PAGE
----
Since the factors that instigate Alzheimer’s in a human is still unknown, researchers at Johns Hopkins University School of Medicine, Baltimore, Maryland, are actively working on unraveling the molecular, neurological, and genetic substructures of this disease. One of the hypotheses that has been put forth so far is that the neurotransmitter serotonin plays an important role in triggering this condition in humans. Over the past few years, several evidences, which have been accumulated through various research, point out that people suffering from Alzheimer’s demonstrate a dearth of this brain chemical, which regulates mood, appetite, sleep, and sexual functionalities, among all the other things.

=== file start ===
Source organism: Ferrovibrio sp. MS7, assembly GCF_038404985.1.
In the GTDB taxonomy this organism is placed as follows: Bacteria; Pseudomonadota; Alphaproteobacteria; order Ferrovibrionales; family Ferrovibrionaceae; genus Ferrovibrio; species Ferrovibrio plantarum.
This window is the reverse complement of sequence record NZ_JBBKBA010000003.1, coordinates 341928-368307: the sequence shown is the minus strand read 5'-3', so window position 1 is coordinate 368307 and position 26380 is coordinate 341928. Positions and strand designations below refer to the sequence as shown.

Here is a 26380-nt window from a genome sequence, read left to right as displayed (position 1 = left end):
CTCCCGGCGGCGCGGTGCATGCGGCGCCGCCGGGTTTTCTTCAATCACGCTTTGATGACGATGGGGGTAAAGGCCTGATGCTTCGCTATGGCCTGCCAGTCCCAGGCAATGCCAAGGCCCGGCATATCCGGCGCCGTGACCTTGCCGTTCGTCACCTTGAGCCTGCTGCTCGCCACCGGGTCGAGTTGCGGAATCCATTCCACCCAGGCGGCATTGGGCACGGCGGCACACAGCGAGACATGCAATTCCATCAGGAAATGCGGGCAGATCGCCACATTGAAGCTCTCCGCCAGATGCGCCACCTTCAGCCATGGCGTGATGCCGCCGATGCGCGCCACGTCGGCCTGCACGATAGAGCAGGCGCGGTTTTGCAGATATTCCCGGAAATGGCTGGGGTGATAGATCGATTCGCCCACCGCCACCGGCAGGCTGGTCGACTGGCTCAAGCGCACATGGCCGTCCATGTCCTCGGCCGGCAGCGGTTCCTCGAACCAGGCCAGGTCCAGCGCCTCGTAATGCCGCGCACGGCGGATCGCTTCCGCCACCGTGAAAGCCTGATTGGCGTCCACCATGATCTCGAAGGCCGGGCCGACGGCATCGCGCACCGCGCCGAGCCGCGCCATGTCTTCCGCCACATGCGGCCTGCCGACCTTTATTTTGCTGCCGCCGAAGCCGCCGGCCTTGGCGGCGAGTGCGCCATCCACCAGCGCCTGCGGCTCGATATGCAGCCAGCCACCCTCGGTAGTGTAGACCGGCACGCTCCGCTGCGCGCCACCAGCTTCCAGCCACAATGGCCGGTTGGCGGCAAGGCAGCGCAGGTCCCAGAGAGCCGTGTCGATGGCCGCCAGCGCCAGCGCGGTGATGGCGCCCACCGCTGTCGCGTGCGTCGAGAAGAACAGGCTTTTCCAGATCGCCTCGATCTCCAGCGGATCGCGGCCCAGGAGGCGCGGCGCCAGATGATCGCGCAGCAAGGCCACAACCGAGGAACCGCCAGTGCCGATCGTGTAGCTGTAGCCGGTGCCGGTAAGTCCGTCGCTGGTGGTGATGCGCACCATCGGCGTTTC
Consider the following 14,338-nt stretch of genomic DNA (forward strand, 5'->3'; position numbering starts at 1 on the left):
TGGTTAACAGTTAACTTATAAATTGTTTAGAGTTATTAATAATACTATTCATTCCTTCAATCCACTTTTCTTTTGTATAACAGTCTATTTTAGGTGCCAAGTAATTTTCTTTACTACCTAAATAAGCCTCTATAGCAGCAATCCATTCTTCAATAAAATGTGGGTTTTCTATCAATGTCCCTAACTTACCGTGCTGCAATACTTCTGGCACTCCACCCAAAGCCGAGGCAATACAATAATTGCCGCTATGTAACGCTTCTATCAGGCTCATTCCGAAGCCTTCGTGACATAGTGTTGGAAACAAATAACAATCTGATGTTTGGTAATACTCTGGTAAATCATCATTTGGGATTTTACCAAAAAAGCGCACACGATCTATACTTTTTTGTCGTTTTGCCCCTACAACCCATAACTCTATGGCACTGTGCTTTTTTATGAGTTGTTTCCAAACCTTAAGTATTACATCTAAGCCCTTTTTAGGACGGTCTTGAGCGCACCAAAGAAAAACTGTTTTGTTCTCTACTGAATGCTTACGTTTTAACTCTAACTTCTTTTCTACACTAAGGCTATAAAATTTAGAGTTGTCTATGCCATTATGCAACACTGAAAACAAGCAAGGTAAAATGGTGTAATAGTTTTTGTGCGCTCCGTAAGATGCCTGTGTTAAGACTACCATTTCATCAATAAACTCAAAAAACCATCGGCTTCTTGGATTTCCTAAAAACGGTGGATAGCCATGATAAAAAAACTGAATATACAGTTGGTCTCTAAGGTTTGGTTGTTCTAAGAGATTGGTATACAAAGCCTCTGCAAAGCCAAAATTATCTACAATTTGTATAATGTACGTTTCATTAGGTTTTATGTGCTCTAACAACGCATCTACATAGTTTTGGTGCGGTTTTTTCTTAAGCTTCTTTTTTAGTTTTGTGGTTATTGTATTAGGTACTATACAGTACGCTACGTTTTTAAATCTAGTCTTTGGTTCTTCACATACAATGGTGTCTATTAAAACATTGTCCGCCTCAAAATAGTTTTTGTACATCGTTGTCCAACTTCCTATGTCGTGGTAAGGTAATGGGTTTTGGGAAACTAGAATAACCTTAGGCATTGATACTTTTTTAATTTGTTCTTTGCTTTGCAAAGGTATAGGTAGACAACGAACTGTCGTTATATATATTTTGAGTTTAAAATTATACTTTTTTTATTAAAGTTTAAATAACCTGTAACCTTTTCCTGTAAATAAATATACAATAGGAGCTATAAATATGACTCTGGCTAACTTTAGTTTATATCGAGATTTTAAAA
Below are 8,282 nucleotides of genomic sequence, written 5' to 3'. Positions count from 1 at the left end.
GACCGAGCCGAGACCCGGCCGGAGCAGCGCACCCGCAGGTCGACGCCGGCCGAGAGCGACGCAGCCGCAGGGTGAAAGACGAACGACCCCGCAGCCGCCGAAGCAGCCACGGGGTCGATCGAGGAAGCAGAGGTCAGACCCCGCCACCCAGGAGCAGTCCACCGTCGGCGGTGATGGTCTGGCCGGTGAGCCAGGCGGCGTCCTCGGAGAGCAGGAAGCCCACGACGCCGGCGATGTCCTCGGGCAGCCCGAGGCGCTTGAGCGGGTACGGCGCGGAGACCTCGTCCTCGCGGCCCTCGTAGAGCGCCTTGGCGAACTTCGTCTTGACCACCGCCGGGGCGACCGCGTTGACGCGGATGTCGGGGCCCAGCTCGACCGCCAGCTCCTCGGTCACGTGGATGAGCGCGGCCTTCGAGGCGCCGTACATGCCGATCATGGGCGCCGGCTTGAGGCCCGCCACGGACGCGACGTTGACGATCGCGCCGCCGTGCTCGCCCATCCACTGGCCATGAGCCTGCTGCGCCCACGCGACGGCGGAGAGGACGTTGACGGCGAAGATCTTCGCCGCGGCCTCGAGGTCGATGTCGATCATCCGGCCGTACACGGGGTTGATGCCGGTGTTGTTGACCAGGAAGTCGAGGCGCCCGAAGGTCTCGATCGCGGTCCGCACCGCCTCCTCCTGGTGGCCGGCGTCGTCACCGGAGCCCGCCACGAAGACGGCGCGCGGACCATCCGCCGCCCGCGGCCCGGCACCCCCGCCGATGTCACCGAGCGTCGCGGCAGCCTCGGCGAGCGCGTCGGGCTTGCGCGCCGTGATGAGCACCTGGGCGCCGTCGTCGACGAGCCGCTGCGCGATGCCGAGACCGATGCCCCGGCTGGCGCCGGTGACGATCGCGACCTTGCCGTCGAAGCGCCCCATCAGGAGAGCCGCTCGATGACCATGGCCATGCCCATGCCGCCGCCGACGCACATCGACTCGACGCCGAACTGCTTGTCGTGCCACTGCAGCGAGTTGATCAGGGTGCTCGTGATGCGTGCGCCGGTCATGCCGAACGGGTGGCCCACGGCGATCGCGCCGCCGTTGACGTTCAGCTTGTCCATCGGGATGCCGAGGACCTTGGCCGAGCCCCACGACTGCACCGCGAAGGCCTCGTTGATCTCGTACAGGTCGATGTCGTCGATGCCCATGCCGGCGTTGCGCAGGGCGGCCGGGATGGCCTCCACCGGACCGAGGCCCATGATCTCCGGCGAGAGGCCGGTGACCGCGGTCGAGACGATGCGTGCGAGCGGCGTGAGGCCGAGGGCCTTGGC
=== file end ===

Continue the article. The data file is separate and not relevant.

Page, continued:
In addition to this, other studies indicate that a loss of the monoaminergic neurons of brain, specifically those that control serotonin, leads to Alzheimer’s, as it triggers an excessive pileup of amyloid plaque in the brain. However, it is still unknown if low serotonin levels are the effect of Alzheimer’s or the reason behind. The research, carried out by a team of scientists at the Johns Hopkins University School of Medicine, nevertheless, confirms that serotonin, a monoamine neurotransmitter, does play an important role in Alzheimer’s disease. It also suggests that this brain chemical may influence the ailment rather than just being its byproduct.
Ms. Gwenn Smith, a professor of behavioral sciences and psychiatry at the School of Medicine, Johns Hopkins University, is the first and corresponding author of this study. The findings that she and her team gained were published in the journal Neurobiology of Disease.